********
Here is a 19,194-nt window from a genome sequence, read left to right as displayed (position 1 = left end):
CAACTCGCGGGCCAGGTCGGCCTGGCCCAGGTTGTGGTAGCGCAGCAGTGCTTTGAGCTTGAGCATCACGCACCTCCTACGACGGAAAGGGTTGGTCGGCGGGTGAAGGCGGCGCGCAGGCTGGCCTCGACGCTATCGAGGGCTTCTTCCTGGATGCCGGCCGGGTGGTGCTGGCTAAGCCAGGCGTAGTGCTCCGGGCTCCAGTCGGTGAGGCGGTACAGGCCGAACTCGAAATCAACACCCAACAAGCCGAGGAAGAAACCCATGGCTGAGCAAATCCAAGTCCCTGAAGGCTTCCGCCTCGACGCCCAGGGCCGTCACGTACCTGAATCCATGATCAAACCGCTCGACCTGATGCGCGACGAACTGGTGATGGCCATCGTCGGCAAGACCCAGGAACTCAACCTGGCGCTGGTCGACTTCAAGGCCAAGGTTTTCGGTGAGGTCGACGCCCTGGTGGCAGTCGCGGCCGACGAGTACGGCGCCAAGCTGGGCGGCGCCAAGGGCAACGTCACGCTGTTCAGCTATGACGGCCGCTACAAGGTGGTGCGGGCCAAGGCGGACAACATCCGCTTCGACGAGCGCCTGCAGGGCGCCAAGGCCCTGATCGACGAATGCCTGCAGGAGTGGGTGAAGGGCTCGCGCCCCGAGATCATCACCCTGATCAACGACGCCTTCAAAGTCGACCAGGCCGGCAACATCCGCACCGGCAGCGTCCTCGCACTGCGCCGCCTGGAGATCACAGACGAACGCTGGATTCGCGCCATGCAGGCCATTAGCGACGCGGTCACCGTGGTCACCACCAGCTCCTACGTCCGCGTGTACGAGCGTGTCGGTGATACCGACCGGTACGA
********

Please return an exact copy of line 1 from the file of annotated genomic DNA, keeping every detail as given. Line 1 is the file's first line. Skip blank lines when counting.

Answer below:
Here is a 19,194-nt window from a genome sequence, read left to right as displayed (position 1 = left end):